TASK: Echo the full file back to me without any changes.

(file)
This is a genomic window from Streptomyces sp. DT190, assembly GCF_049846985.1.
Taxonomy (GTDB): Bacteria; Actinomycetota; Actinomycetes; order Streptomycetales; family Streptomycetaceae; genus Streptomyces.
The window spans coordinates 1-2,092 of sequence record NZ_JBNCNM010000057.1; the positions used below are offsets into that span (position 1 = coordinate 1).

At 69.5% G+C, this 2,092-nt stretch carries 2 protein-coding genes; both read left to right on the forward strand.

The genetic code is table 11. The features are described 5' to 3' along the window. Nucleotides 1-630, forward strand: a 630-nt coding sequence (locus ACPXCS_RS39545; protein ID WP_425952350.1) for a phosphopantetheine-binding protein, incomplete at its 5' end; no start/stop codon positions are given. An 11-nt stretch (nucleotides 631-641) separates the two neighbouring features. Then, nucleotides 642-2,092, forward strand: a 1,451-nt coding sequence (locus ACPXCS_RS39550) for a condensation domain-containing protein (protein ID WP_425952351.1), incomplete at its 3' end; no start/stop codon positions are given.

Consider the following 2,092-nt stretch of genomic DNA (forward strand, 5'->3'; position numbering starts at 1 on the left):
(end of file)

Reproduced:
This is a genomic window from Streptomyces sp. DT190, assembly GCF_049846985.1.
Taxonomy (GTDB): Bacteria; Actinomycetota; Actinomycetes; order Streptomycetales; family Streptomycetaceae; genus Streptomyces.
The window spans coordinates 1-2,092 of sequence record NZ_JBNCNM010000057.1; the positions used below are offsets into that span (position 1 = coordinate 1).

At 69.5% G+C, this 2,092-nt stretch carries 2 protein-coding genes; both read left to right on the forward strand.

The genetic code is table 11. The features are described 5' to 3' along the window. Nucleotides 1-630, forward strand: a 630-nt coding sequence (locus ACPXCS_RS39545; protein ID WP_425952350.1) for a phosphopantetheine-binding protein, incomplete at its 5' end; no start/stop codon positions are given. An 11-nt stretch (nucleotides 631-641) separates the two neighbouring features. Then, nucleotides 642-2,092, forward strand: a 1,451-nt coding sequence (locus ACPXCS_RS39550) for a condensation domain-containing protein (protein ID WP_425952351.1), incomplete at its 3' end; no start/stop codon positions are given.

Consider the following 2,092-nt stretch of genomic DNA (forward strand, 5'->3'; position numbering starts at 1 on the left):